Jill on Facebook

The Prize

Praise for The Prize

“Featuring the landmine-strewn territory stretching between passion and audience, The Prize will strike recognizable chords for anyone engaged in the struggle toward originality and authenticity while also trying to ‘succeed’ in the marketplace.”

—Elizabeth Rosner, San Francisco Chronicle

The Prize depicts the machinations of the art world — from aspects of craft to those of commerce—in fascinating detail.”

—Hilma Wolitzer, The East Hampton Star

“This graceful novel finds its gravitational pull in the dissonance between the transcendence of art and the slog of everyday life... Bialosky has several books of poetry to her name, and her writing glows with insight.”

—Susan Kokernot, New York Times Book Review, Editors’ Choice

“There is a Jamesian aspiration in this novel of bitter rivalries and thwarted passions, which hops between New York, Europe and Edward’s home in Connecticut, where he lives with his disengaged wife and daughter. Yet unlike a James novel, this one is totally uninterested in the wider social realities of any of those places, at home or abroad.”

—Joanna Scutts, Washington Post

“Jill Bialosky delivers a powerful exploration of what happens after one decides unquestionably what the meaning of life is.”

—Allison Rodriquez, Zyzzyva

“This sharp-eyed novel of the art world follows the fortunes of a partner in a prestigious New York gallery who struggles with the memory of his brilliant but volatile father, the tempers of a high-maintenance artist and her competitive husband, the distress of a rocky marriage, and the temptation of extramarital adventure. The novel’s characters are caught in predictable midlife crises—‘Do you ever wake up and wonder how you got here?’ one asks—but Bialosky deepens our sense of these troubles with well-chosen details, such as the protagonist’s luxury-goods addiction. The plot is well crafted, carrying the reader to a surprising end.”

The New Yorker

“Bialosky’s writing mirrors these qualities that determine “great work”; she captures in everyday moments the fears that consume us and have the power to either drive us forward or bring us to the brink of collapse… And for someone whose life is built around finding the significance in the smallest of moments—moments which Bialosky captures with such powerful insight—there is much at stake for him to lose. In the end, after betrayals and loss and sadness, Bialosky asks her hero to consider what he holds most dear. Like Edward feels upon discovering a transcendent piece of art, this book finds that little opening at the edge of your soul and seeps in.”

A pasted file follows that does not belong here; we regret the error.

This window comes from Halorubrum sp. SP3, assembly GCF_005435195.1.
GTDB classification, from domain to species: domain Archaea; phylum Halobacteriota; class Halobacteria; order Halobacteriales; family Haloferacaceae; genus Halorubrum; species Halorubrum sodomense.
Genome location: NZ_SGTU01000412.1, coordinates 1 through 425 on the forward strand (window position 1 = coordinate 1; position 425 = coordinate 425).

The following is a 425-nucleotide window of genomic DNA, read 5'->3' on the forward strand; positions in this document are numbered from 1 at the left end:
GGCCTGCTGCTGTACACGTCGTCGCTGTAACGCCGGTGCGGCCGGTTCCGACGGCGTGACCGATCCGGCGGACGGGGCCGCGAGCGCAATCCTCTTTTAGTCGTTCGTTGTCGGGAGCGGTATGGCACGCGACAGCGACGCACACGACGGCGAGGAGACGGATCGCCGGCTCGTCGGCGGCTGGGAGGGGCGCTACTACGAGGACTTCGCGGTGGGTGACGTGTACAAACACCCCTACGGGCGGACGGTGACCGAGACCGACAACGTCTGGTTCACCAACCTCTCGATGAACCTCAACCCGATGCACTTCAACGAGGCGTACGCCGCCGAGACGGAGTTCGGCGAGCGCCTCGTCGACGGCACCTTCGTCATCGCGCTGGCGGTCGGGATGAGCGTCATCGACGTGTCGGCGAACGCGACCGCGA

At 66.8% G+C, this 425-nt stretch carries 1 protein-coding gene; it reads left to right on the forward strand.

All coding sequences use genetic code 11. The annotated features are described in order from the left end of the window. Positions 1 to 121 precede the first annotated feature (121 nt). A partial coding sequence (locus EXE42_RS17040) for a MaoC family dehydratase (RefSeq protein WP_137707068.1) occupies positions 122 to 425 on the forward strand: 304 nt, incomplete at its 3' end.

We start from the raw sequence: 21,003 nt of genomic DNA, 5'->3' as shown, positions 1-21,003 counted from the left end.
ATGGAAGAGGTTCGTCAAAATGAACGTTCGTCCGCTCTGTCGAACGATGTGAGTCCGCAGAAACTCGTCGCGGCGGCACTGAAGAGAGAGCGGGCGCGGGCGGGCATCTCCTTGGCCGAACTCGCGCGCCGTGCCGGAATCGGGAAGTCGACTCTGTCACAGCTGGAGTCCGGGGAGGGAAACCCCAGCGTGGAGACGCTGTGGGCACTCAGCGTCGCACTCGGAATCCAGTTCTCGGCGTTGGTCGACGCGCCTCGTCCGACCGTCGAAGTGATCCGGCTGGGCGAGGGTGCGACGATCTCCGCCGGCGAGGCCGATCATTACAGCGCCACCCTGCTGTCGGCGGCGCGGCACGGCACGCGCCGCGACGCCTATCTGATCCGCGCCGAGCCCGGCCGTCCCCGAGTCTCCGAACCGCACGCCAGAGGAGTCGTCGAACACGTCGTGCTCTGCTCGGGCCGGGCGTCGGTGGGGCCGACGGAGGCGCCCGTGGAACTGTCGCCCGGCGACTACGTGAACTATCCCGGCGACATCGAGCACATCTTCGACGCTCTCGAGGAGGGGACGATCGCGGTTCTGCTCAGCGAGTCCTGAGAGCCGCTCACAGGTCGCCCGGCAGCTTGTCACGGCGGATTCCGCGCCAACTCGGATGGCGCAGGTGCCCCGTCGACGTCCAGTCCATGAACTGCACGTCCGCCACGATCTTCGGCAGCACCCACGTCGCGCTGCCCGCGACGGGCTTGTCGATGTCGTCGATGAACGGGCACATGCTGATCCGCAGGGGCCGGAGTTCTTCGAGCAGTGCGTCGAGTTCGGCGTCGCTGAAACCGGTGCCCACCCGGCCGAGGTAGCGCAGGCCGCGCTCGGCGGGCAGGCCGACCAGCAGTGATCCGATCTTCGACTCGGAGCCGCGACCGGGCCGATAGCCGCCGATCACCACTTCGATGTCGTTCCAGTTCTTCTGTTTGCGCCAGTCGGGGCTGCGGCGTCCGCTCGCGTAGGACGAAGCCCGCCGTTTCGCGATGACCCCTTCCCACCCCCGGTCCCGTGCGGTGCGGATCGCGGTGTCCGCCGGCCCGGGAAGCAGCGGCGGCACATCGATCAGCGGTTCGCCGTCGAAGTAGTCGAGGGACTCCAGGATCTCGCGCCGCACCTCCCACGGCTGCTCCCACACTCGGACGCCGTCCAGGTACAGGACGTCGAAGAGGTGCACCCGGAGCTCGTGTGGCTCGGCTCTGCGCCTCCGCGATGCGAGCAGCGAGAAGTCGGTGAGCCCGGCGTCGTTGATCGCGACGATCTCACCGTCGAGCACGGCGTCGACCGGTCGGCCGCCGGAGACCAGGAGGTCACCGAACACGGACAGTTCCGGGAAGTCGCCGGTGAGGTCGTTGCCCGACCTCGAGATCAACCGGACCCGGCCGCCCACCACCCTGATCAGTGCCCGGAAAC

—Kirkus, Starred Review

“Bialosky… articulates with grace the crass and the sublime as she explores questions of character, art, obsession, ambition, lies, loneliness, and love. This fluently sophisticated and exquisitely pleasurable novel is radiant with precise and sensuous descriptions and intricately laced with discerning and affecting insights into the passion and business of art and the meaning and struggles of marriage.”

—Booklist, Starred Review

“[A] luminous behind-the-scenes view of the art world… One expects a poet’s prose to soar in fiction, and [Bialosky] does not disappoint, crafting her own work of art with her evocative, fresh descriptions and her careful observations of how artists transform inspiration into their work.”

—Publishers Weekly

The Prize is a subtle, incisive, and erotically charged exploration of the dark crossroad where art, money, and obsession converge. Jill Bialosky has written a true and dangerous novel.”

—John Banville, author of The Sea

“A compulsively readable novel about art: both that on the canvas, and that of finding one’s home in another.”

—Elizabeth Berg, author of The Dream Lover

“Jill Bialosky brings a poet’s ear for language to this moving, knowing meditation on marriage and art and the emotional costs of a life spent in pursuit of even the worthiest ideals.”

—Jonathan Dee, author of The Privileges, Finalist for the Pulitzer Prize

“In The Prize, Jill Bialosky has written an erotically charged story about the contemporary art world suggestive of a Roman a clef, but far more sponsored by a sublime and sympathetic narrative imagination and boldness. The character of Agnes — a brilliant artist — is a deliciously maddening figure who makes Machiavellian strategies of ambition seem like child’s play. Impressively, many of Bialosky’s people can't seem to stop apprenticing themselves to their worst instincts (to quote Chekhov) and how they reconfigure their lives to fit their delusions of grandeur makes for hypnotic betrayals. The Prize is vividly modern, and in the tensions offered between art and life, timeless. Yet finally, Bialosky’s novel is a kind of old-fashioned love story, with an ending whose bittersweetness is powerfully earned.”

—Howard Norman, author of The Bird Artist

“Jill Bialosky has written a haunting novel about the gulf between art and the art world—the place where deals are made and souls are lost — but more, about the cost of our choices, our failures, and our silences. Wintry, subtle, unnerving and mysterious in its impact, this book drew me in deeply and really got to me.”

—Joan Wickersham, author of The News from Spain and The Suicide Index, a Finalist for the National Book Award

“Renowned poet Jill Bialosky has once again turned her penetrating eye to fiction and lucky for us, because here she delves deeply into nothing less then the complexities of art and desire, and their often dangerous interaction with commerce. At its heart, her wonderful new work, The Prize, is tense, romantic, and timely; a novel about passion and betrayal.”

—Helen Schulman, author of This Beautiful Life